Scrollable divs constrain the height of their children. Change the height of the scrollable div to ensure all content fits. It’s not possible for Chromatic to infer how tall scrollable divs are intended to be.

Why isn’t my modal or dialog captured?

If you use an “animateIn” effect set delay to ensure we snapshot when the animation completes.

If your component infers its dimensions from the layout of the surrounding DOM elements (e.g., it’s a modal that uses position:fixed), you’ll need to set the height of that component’s stories using a decorator.

// MyComponent.stories.js | MyComponent.stories.ts

import MyComponent from './MyComponent'

export default {
  component: MyComponent,
  decorators: [
    storyFn => (
      <div style={{ width: '1200px', height: '800px' }}>
        This is a decorator for modals and such {storyFn()}

export const StoryWithDimensions = () => <MyComponent/>
What if I have a modal component that doesn't define a width or height?

If your component infers its dimensions from the layout of the surrounding DOM elements (e.g., it’s a modal that uses position:fixed), you can set the height of that component’s stories using a decorator.

// MyComponent.stories.js | MyComponent.stories.ts

import MyComponent from './MyComponent'

export default {
  title: 'Example Story',
  component: MyComponent,
  decorators: [
    storyFn => (
      <div style={{ width: '1200px', height: '800px' }}>
        This is a decorator for modals and such {storyFn()}

const Template = (args) => <MyComponent/>;

export const StoryWithDimensions = Template.bind({});
StoryWithDimensions.args = {};
Do you support taking snapshots of a component with multiple themes?

We recommend you render stories multiple times, one for each theme. Here’s a code snippet of how to configure Storybook to show the same story in multiple themes. This is how the snapshots will appear in Chromatic.

If you’d only like to see multiple themes side-by-side in Chromatic and not in your local Storybook, use isChromatic().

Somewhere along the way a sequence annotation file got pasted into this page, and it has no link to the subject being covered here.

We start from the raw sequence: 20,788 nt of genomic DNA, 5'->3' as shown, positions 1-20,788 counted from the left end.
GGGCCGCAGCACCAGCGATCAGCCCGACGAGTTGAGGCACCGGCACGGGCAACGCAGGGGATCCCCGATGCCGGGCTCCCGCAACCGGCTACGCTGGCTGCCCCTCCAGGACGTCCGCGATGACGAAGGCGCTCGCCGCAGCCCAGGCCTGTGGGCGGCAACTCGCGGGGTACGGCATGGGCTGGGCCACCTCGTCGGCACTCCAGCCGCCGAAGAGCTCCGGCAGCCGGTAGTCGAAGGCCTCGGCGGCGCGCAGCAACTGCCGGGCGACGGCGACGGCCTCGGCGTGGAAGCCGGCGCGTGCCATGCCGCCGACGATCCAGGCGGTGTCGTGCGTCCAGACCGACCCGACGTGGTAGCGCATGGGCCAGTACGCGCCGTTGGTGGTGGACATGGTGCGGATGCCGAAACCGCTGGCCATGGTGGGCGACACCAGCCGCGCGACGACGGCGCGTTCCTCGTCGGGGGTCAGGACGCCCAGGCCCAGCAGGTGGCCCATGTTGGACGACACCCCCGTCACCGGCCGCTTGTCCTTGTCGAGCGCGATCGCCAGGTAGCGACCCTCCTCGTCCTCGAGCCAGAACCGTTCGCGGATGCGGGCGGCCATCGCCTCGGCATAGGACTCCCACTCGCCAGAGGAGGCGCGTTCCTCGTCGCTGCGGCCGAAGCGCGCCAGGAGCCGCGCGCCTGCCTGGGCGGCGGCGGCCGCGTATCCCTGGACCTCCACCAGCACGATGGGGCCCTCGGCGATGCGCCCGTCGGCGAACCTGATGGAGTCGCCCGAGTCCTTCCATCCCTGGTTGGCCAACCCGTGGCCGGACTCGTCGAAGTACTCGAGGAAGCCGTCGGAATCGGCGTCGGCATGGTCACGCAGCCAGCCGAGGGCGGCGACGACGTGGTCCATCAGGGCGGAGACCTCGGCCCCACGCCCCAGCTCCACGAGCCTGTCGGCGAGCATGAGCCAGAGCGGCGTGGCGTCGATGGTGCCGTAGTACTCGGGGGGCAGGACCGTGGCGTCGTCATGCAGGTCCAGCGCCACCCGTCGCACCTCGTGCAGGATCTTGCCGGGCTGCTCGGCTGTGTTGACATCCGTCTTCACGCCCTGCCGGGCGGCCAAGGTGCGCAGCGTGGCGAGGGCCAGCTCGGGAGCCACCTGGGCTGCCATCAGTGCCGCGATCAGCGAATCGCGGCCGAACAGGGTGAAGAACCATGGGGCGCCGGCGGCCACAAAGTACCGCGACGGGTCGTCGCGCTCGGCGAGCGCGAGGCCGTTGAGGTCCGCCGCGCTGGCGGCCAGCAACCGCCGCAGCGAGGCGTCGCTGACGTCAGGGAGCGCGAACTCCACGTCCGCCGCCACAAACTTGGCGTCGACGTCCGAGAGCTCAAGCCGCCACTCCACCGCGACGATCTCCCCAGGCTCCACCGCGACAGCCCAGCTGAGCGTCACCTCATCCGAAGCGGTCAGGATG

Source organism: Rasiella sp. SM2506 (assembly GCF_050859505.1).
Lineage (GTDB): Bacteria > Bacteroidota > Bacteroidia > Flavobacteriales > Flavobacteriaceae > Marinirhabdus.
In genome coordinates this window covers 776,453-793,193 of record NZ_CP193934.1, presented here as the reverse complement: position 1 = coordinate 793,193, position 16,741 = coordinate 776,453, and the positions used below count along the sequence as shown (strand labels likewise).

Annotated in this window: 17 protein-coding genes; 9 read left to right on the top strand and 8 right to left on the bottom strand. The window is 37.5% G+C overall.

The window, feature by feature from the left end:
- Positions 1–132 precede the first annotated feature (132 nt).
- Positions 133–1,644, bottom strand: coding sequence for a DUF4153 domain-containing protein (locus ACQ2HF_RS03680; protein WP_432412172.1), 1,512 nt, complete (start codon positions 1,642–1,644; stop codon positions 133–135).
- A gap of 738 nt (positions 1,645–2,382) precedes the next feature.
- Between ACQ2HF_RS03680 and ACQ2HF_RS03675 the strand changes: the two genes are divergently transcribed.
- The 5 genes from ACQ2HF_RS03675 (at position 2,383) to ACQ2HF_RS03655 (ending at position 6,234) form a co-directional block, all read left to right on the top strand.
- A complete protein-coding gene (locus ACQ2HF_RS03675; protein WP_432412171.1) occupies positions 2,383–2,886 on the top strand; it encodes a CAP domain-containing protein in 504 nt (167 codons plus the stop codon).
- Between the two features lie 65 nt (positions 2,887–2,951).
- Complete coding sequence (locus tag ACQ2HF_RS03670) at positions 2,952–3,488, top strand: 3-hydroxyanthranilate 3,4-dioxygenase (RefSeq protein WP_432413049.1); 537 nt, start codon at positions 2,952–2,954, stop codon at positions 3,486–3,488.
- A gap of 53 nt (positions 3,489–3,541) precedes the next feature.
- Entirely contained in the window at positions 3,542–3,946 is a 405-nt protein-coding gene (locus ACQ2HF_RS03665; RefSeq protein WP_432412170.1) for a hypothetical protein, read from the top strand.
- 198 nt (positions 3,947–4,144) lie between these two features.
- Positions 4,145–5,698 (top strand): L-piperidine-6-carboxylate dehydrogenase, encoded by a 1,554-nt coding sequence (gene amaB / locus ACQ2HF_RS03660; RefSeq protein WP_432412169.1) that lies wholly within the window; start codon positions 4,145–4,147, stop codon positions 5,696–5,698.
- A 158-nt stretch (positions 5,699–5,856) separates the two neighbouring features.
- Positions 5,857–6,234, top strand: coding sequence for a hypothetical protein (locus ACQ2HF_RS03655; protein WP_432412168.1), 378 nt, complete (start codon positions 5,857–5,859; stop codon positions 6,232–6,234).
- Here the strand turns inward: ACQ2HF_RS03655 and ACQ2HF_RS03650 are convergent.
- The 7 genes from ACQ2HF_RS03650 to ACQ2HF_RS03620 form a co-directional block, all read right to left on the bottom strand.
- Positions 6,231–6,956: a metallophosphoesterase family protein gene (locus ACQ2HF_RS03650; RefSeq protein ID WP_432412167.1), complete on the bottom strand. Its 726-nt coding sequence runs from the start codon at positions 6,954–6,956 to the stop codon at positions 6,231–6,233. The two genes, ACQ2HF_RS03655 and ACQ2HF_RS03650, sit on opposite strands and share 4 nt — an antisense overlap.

How is UI Review different from UI Tests?

Testing is done primarily by developers, most often iteratively during development. The focus is on preventing UI regressions (bugs) and maintaining a clean set of baselines to test against.

Review is usually performed by designers, PMs, customers, and other stakeholders. The focus is not on finding bugs (this should have already happened through testing) but rather to find cases where the implementation is not quite as was intended by the design or specifications. The modern development process moves quickly and often developers are filling in gaps according to their best guess. UI review is an opportunity for developers to sync with other teammates to get a final OK before shipping.

Can I only take snapshots when a component's code changes?

We recommend taking snapshots on every build because it’s the most reliable way to catch UI regressions. Global dependencies, such as CSS or third party APIs can affect the UI without the code changing.

What happens when I run out of snapshots on the free plan?

Free plans come with 5000 snapshots per month. Once free snapshots are exhausted, testing & review will become paused until the next month at which time Chromatic will again begin taking snapshots and functionality will automatically resume. Upgrading to a paid plan will immediately resume testing & review.


Can I disable Chrome?

All plans use Chrome by default because it offers the greatest test coverage for most people. It cannot be disabled.

Can I change which browser generates comparisons for UI Review?

No. At the moment, Chrome is fixed as the browser used for UI review.

How do browsers affect my snapshot count?

Each browser adds another snapshot for each of your stories. For example, if you have a story that is tested in Chrome and IE11 that counts as two snapshots.

If you also test your story with different viewports, those count as snapshots as well. For example, you want to test a story at 320px, 1280px, Chrome, and IE11. This would count as 4 snapshots.

Does adding more browser coverage add time to my tests?

Yes it can. We do our best to provide the fastest test speeds but there are limits to browser performance (IE11) even when scaled across hundreds and thousands of machines.

What about testing in every other browser and its versions?

Chromatic covers the major rendering engines (Blink, Gecko and Trident) at all viewports. This eliminates almost all browser regressions your users are likely to see with minimal effort, configuration, or additional time to your workflow.

Supporting more browser/device combinations ends up having diminishing returns that adds noise to the visual review process.

UI Tests and UI Review

Do I use more snapshots when both UI Tests and UI Review are enabled?

No. Snapshots taken for one workflow are reused for the other. You don’t get charged twice.

What happens if I disable UI Tests and/or UI Review?

As long as either the testing or review features are enabled, Chromatic will continue taking snapshots. With both disabled, Chromatic will stop taking snapshots and all other features of the platform (such as publishing) will continue without limits.

Your account

How do I update my email account in Chromatic?

Chromatic retrieves the email addresses associated with your account from your Git provider. Check your provider’s account settings page on how to add or change your email(s).